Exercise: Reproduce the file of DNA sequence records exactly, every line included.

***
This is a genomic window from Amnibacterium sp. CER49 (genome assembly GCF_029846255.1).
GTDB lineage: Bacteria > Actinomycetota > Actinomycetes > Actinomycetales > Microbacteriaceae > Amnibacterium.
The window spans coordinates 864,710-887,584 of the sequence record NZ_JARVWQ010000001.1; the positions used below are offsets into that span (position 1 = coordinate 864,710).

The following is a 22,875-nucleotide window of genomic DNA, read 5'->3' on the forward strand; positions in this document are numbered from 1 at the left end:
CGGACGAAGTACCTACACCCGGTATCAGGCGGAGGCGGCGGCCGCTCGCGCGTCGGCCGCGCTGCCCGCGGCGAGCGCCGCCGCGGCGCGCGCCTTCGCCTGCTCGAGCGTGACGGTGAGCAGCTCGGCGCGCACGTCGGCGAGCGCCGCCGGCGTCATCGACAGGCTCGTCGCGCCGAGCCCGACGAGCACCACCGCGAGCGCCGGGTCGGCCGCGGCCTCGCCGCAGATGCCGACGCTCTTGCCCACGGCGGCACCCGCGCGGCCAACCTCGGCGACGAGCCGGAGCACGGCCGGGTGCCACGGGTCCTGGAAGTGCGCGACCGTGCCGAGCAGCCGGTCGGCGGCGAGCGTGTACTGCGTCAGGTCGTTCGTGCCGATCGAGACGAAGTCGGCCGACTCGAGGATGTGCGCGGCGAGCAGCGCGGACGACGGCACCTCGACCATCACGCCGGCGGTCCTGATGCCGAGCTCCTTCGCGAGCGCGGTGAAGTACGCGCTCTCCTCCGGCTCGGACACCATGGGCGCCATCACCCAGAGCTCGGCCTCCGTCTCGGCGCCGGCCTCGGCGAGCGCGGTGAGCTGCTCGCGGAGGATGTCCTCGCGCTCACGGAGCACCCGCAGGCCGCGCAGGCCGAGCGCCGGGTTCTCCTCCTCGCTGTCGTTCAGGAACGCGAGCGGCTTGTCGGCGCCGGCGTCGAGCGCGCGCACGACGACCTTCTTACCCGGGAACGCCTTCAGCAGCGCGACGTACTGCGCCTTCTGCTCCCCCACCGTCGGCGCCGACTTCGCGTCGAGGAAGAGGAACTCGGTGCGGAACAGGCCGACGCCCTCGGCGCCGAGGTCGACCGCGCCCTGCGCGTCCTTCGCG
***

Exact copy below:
This is a genomic window from Amnibacterium sp. CER49 (genome assembly GCF_029846255.1).
GTDB lineage: Bacteria > Actinomycetota > Actinomycetes > Actinomycetales > Microbacteriaceae > Amnibacterium.
The window spans coordinates 864,710-887,584 of the sequence record NZ_JARVWQ010000001.1; the positions used below are offsets into that span (position 1 = coordinate 864,710).

The following is a 22,875-nucleotide window of genomic DNA, read 5'->3' on the forward strand; positions in this document are numbered from 1 at the left end:
CGGACGAAGTACCTACACCCGGTATCAGGCGGAGGCGGCGGCCGCTCGCGCGTCGGCCGCGCTGCCCGCGGCGAGCGCCGCCGCGGCGCGCGCCTTCGCCTGCTCGAGCGTGACGGTGAGCAGCTCGGCGCGCACGTCGGCGAGCGCCGCCGGCGTCATCGACAGGCTCGTCGCGCCGAGCCCGACGAGCACCACCGCGAGCGCCGGGTCGGCCGCGGCCTCGCCGCAGATGCCGACGCTCTTGCCCACGGCGGCACCCGCGCGGCCAACCTCGGCGACGAGCCGGAGCACGGCCGGGTGCCACGGGTCCTGGAAGTGCGCGACCGTGCCGAGCAGCCGGTCGGCGGCGAGCGTGTACTGCGTCAGGTCGTTCGTGCCGATCGAGACGAAGTCGGCCGACTCGAGGATGTGCGCGGCGAGCAGCGCGGACGACGGCACCTCGACCATCACGCCGGCGGTCCTGATGCCGAGCTCCTTCGCGAGCGCGGTGAAGTACGCGCTCTCCTCCGGCTCGGACACCATGGGCGCCATCACCCAGAGCTCGGCCTCCGTCTCGGCGCCGGCCTCGGCGAGCGCGGTGAGCTGCTCGCGGAGGATGTCCTCGCGCTCACGGAGCACCCGCAGGCCGCGCAGGCCGAGCGCCGGGTTCTCCTCCTCGCTGTCGTTCAGGAACGCGAGCGGCTTGTCGGCGCCGGCGTCGAGCGCGCGCACGACGACCTTCTTACCCGGGAACGCCTTCAGCAGCGCGACGTACTGCGCCTTCTGCTCCCCCACCGTCGGCGCCGACTTCGCGTCGAGGAAGAGGAACTCGGTGCGGAACAGGCCGACGCCCTCGGCGCCGAGGTCGACCGCGCCCTGCGCGTCCTTCGCG